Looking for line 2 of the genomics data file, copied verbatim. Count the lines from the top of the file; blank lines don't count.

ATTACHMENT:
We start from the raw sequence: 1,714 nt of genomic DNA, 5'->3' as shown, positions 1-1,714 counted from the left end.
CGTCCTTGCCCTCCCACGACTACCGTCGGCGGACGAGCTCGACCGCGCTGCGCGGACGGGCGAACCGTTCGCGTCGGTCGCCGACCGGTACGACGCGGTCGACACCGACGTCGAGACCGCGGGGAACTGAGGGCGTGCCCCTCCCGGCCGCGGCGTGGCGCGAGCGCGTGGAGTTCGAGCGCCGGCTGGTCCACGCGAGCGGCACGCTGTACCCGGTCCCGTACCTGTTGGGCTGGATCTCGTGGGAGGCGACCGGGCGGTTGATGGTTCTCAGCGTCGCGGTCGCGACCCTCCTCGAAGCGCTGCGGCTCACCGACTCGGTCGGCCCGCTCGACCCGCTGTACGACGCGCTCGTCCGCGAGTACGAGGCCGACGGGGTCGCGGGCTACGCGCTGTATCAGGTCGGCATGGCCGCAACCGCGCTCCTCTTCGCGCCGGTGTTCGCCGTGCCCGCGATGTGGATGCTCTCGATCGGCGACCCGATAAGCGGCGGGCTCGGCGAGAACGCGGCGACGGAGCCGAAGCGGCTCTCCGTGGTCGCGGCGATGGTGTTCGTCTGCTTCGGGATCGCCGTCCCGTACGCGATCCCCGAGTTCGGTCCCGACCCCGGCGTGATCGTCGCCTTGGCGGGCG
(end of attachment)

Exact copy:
CGTCCTTGCCCTCCCACGACTACCGTCGGCGGACGAGCTCGACCGCGCTGCGCGGACGGGCGAACCGTTCGCGTCGGTCGCCGACCGGTACGACGCGGTCGACACCGACGTCGAGACCGCGGGGAACTGAGGGCGTGCCCCTCCCGGCCGCGGCGTGGCGCGAGCGCGTGGAGTTCGAGCGCCGGCTGGTCCACGCGAGCGGCACGCTGTACCCGGTCCCGTACCTGTTGGGCTGGATCTCGTGGGAGGCGACCGGGCGGTTGATGGTTCTCAGCGTCGCGGTCGCGACCCTCCTCGAAGCGCTGCGGCTCACCGACTCGGTCGGCCCGCTCGACCCGCTGTACGACGCGCTCGTCCGCGAGTACGAGGCCGACGGGGTCGCGGGCTACGCGCTGTATCAGGTCGGCATGGCCGCAACCGCGCTCCTCTTCGCGCCGGTGTTCGCCGTGCCCGCGATGTGGATGCTCTCGATCGGCGACCCGATAAGCGGCGGGCTCGGCGAGAACGCGGCGACGGAGCCGAAGCGGCTCTCCGTGGTCGCGGCGATGGTGTTCGTCTGCTTCGGGATCGCCGTCCCGTACGCGATCCCCGAGTTCGGTCCCGACCCCGGCGTGATCGTCGCCTTGGCGGGCG